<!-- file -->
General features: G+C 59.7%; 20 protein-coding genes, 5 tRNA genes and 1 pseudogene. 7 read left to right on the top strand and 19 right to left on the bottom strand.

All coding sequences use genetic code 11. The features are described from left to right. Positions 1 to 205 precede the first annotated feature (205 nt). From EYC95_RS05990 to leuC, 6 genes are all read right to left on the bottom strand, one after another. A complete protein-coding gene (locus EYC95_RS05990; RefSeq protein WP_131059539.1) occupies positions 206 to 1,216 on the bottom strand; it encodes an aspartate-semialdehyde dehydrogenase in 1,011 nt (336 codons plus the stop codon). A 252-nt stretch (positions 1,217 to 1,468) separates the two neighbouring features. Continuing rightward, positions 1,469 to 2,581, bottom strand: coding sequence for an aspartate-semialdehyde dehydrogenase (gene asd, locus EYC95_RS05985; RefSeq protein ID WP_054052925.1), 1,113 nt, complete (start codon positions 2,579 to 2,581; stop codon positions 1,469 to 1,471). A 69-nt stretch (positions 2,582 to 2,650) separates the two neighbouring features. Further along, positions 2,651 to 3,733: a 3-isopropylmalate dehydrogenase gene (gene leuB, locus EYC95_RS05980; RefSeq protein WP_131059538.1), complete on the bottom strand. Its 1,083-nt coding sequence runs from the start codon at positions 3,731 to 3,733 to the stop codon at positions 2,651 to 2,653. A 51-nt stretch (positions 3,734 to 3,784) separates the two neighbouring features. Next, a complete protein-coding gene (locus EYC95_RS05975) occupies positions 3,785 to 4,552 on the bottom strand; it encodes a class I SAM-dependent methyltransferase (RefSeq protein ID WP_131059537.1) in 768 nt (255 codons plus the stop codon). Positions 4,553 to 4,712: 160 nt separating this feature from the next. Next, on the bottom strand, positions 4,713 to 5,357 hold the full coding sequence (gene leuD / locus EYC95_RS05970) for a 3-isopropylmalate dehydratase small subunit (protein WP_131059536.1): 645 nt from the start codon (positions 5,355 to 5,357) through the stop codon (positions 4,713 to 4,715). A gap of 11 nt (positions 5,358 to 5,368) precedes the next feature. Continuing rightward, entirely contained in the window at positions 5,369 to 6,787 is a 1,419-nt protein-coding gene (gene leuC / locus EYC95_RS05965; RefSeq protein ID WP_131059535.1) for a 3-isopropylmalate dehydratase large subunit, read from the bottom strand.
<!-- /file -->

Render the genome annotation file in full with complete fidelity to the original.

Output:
General features: G+C 59.7%; 20 protein-coding genes, 5 tRNA genes and 1 pseudogene. 7 read left to right on the top strand and 19 right to left on the bottom strand.

All coding sequences use genetic code 11. The features are described from left to right. Positions 1 to 205 precede the first annotated feature (205 nt). From EYC95_RS05990 to leuC, 6 genes are all read right to left on the bottom strand, one after another. A complete protein-coding gene (locus EYC95_RS05990; RefSeq protein WP_131059539.1) occupies positions 206 to 1,216 on the bottom strand; it encodes an aspartate-semialdehyde dehydrogenase in 1,011 nt (336 codons plus the stop codon). A 252-nt stretch (positions 1,217 to 1,468) separates the two neighbouring features. Continuing rightward, positions 1,469 to 2,581, bottom strand: coding sequence for an aspartate-semialdehyde dehydrogenase (gene asd, locus EYC95_RS05985; RefSeq protein ID WP_054052925.1), 1,113 nt, complete (start codon positions 2,579 to 2,581; stop codon positions 1,469 to 1,471). A 69-nt stretch (positions 2,582 to 2,650) separates the two neighbouring features. Further along, positions 2,651 to 3,733: a 3-isopropylmalate dehydrogenase gene (gene leuB, locus EYC95_RS05980; RefSeq protein WP_131059538.1), complete on the bottom strand. Its 1,083-nt coding sequence runs from the start codon at positions 3,731 to 3,733 to the stop codon at positions 2,651 to 2,653. A 51-nt stretch (positions 3,734 to 3,784) separates the two neighbouring features. Next, a complete protein-coding gene (locus EYC95_RS05975) occupies positions 3,785 to 4,552 on the bottom strand; it encodes a class I SAM-dependent methyltransferase (RefSeq protein ID WP_131059537.1) in 768 nt (255 codons plus the stop codon). Positions 4,553 to 4,712: 160 nt separating this feature from the next. Next, on the bottom strand, positions 4,713 to 5,357 hold the full coding sequence (gene leuD / locus EYC95_RS05970) for a 3-isopropylmalate dehydratase small subunit (protein WP_131059536.1): 645 nt from the start codon (positions 5,355 to 5,357) through the stop codon (positions 4,713 to 4,715). A gap of 11 nt (positions 5,358 to 5,368) precedes the next feature. Continuing rightward, entirely contained in the window at positions 5,369 to 6,787 is a 1,419-nt protein-coding gene (gene leuC / locus EYC95_RS05965; RefSeq protein ID WP_131059535.1) for a 3-isopropylmalate dehydratase large subunit, read from the bottom strand.